I then set off at 0700 and found it very tough going. There were places where the path met the shore of Loch Ericht and I had to scramble around rocks and avoid an icy plunge. The going was tough, my body was complaining. The weather varied, I could not get comfortable with my kit. Passing the shore in one place an Oyster Catcher decided I was too near its nest. I had to pull my hood up and attach the mouth protector as it continually dive bombed me to see me off. It took me six hours to get to Ben Alder Lodge and I was disappointed that the estate had, with consent, moved the path around the lodge. This made a full pass up the side of the loch impossible and added considerable height to the walk. Somehow the planners who agreed to this, along with permitting a series of buildings with every conceivable piece of Scottish architecture crammed into a building too small to accept it, must have missed the point somewhere.
From there I had a three and a half hour further trudge to Dalwhinnie, stopping to speak to a mountain biker - my first human contact in 49 hours! I almost pulled him off his bike to have a conversation with me. I was low, down and convinced that everybody else was ahead of me on the challenge. The one high point was stopping to look back down the loch as the sun hit it. Trees, mountains, water and the shades of light conspired to lift my spirits and remind me of why I do this. The castles from a Scooby-Do story were the ‘face lift too far’ of the Scottish hills.
I continue to the sounds of a cuckoo. A solitary bird that I am convinced is doing the TGO also. I kept myself going by daft things entering my head for processing. Like is this ‘The TGO’ or just ‘TGO’ as TGO stands for The Great Outdoors. ‘The TGO’ would imply a stutter as it expands to The, The Great Outdoors. It used to be called The Ultimate Challenge, which never, to my knowledge, got the acronym of TUC. You could imagine it in its early days.
“Now brothers we are on TUC. We’ve made it half way and now we propose to strike out…”
“Right, strike. Everybody out.”
I’ll spare you the rest, it was all tripe coming into my mind to keep me company. You poor reader are in fact lucky as you only have a snippet of the constant crap that churns inside my head.
A shot of Loch Ericht (I took no camera with me so this is nicked off the WEB)
I'd arranged to send a parcel to the only hotel in Dalwhinnie. When I called a few weeks back they said they'd be full this night but could hold a parcel for me. It rained as I approached and feeling desperate for a bed and a bath I tried the railway station to see if I could get a train to the next town where there are lots of hotels (I'd then get the first train back in the morning to pick up where I left off). But as I was reading the timetable a train came in and set off, I quickly realised that there would be no more trains for over six hours. So I trudged to the local hotel, to collect my package and convinced I'd have to camp in the rain. I half-heartedly enquired of a room, keeping the hope in my heart in check. The manager checked his books and said “we’ve one left.” I asked him the price. I’d have taken it at any price, but £25.50 was a bargain. He led me to it and I followed as a gibbering pathetic moron of gratitude. As he opened the room and showed me around I spouted the most painful series of words of praise, gratitude and gratefulness ever to have passed my lips (well apart from to the girl on OS sheet 198 some twenty years previous). The bath was the most pleasurable of my life as I lowered my aching limbs bit by bit into the pool of warm water.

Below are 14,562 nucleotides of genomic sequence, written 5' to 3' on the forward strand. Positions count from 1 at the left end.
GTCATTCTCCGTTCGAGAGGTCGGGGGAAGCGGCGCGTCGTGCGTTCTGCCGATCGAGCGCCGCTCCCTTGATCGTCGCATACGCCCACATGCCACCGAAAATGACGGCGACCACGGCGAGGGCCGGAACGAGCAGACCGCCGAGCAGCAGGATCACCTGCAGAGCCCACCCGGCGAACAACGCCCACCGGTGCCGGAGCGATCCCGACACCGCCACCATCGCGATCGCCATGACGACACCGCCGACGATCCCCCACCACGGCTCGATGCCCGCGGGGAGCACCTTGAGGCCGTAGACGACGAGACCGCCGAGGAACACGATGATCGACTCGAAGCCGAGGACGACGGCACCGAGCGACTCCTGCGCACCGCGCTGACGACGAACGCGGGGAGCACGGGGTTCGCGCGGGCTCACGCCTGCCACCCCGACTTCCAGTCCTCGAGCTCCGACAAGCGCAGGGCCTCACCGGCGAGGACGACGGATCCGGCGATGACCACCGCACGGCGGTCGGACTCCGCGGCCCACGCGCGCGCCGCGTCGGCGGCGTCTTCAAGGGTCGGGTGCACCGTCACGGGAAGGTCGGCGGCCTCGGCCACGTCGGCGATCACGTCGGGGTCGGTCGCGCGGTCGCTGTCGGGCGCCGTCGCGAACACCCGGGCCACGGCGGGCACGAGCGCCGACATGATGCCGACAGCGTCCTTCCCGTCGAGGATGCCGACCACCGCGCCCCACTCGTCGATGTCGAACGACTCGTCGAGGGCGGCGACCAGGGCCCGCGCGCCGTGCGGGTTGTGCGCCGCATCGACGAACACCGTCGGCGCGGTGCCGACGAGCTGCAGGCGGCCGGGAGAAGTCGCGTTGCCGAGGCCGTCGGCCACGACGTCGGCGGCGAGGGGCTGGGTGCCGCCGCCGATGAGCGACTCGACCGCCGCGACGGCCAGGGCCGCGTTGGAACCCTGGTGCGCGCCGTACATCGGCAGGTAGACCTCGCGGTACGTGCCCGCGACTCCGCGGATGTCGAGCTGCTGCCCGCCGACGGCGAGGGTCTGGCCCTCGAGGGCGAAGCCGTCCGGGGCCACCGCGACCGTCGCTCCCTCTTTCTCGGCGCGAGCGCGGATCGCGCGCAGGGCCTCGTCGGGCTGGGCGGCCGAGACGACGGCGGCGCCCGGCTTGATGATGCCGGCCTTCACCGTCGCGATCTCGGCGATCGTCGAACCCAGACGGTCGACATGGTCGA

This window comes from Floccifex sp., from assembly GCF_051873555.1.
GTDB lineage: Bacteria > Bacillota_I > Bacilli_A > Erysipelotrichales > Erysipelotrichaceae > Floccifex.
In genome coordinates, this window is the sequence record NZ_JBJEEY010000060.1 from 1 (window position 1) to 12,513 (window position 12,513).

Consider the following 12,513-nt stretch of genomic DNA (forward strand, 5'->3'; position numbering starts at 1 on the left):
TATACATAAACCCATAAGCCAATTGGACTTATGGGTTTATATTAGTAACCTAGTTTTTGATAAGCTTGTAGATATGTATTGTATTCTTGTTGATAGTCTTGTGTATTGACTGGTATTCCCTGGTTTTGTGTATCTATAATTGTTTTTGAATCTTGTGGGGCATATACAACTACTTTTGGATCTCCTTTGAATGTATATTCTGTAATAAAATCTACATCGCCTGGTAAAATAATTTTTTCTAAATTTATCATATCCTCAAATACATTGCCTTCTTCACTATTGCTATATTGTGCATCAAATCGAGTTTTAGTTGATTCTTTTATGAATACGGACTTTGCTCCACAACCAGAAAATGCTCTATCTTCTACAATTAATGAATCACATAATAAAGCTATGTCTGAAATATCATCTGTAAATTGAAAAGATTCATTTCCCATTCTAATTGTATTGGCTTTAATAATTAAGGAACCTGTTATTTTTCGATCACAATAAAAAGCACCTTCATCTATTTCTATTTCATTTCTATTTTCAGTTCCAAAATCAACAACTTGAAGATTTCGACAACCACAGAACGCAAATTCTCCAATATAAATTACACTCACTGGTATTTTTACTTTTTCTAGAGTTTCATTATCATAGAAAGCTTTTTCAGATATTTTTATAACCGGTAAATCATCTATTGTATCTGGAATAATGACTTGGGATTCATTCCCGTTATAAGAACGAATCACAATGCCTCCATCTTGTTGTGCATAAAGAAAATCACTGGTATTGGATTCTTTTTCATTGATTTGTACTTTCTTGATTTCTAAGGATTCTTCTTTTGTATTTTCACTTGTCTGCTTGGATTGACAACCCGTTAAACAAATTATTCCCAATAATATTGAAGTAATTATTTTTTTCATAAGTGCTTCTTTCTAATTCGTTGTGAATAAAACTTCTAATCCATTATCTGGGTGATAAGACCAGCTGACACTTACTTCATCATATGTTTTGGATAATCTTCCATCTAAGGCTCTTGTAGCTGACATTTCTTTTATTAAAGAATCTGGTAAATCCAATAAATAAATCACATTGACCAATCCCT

When I eventually extracted myself from the bath, believe me this was along while later, I made my way to the restaurant for a meal. Settling into my seat it did not cross my mind that I might not be the only TGO participant taking refuge in the hotel that night.
I looked up to an enquiring face.
“How did you know?”
"Tanned, tired, unshaven and no shoes!"
Yup, that about summed me up and I shook hands with John Hooper as I contemplated how dumb my question must have sounded. John went to fetch another TGO and I was introduced to the infamous Di Gerrard. Soon we were joined by John Jocys. From 49 hours alone, which shocked them, I was suddenly buzzing, alive and starting to feel part of something. All the pain suddenly felt worthwhile as we shared stories and adventures. The struggles make the journey even more satisfying in the end when the discomforts are replaced by ease.
Thursday May 20th 2004
I woke feeling a little ill, my stomach had been churned up. A voice came into my head as to what was wrong. Vitamin C! Okay scurvy had not yet kicked in but, whenever the waiting staff were not looking, I took another glass of breakfast orange juice. Eight in all with the last one being sank with my rucksack on my back ready for the off.
As I made to leave I spied a familiar figure alighting from a car. At first glance it looked like Geoff Yarnell. At second glance I noticed the odd handles on the trekking poles and realised that it was indeed Geoff. I shot out to humiliate him, whatever the excuse, over the use of a vehicle. Of course it was innocent, a train trip to Newtonmore the night before and a lift back to restart his walk. I think we were both pleased to see each other, it had been five days. I was able to introduce him to John and they set off together. I walked with Di after briefly meeting Val Hadden and Mary Brook. Walking with Di was fun, and we made good progress alongside the aqueduct with various connections with Val and Mary. There was a parting of the ways near Coire Chuaich and I was alone again to walk down the Allt na Fearna before the cut across the lower reaches of Maol an t-Seilch and a cut down to the bridge at the dam on the loch north of Gaick Lodge. Approaching the dam I saw two figures pause and wait for me. It was Geoff and John, having taken the longer route via Gaick Lodge. We made good progress and my original plan to camp was slowly replaced by the possibility that Ruighteachain Bothy might be within reach. I lost John and Geoff on the lower slopes of Can Dearg. My breathing not allowing me to keep a pace. I think I realised today that with my breathing, on ascents, that I can only walk a few yards before I need to pause and allow my breathing to catch up. Of course I've always known this but it hit me today that doing ten yards up hill sometimes feels like doing a 100m dash, all can do is then rest. I can never find a maintainable pace.